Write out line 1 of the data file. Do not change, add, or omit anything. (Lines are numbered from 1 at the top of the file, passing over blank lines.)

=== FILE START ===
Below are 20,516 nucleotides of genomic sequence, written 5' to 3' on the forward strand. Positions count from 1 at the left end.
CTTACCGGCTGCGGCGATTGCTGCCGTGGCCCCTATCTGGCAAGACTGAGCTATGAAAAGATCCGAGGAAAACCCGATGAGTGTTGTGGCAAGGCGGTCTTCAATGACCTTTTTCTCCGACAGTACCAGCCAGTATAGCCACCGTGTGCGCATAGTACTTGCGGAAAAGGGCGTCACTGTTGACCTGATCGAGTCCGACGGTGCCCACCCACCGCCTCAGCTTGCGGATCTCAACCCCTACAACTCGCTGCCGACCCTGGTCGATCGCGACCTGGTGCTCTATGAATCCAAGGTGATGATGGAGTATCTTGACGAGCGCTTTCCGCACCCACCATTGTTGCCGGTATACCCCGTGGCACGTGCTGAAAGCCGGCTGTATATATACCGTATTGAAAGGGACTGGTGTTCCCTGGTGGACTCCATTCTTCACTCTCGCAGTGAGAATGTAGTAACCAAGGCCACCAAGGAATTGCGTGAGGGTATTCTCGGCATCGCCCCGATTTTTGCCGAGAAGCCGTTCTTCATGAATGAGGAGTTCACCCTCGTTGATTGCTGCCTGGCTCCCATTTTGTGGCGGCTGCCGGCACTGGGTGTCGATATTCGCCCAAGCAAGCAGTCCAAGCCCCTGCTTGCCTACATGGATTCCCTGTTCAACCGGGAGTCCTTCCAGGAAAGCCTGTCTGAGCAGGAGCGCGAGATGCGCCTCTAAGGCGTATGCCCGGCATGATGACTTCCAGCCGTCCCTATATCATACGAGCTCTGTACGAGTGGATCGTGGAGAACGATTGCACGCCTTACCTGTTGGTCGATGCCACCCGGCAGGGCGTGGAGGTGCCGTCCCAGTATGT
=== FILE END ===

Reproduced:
Below are 20,516 nucleotides of genomic sequence, written 5' to 3' on the forward strand. Positions count from 1 at the left end.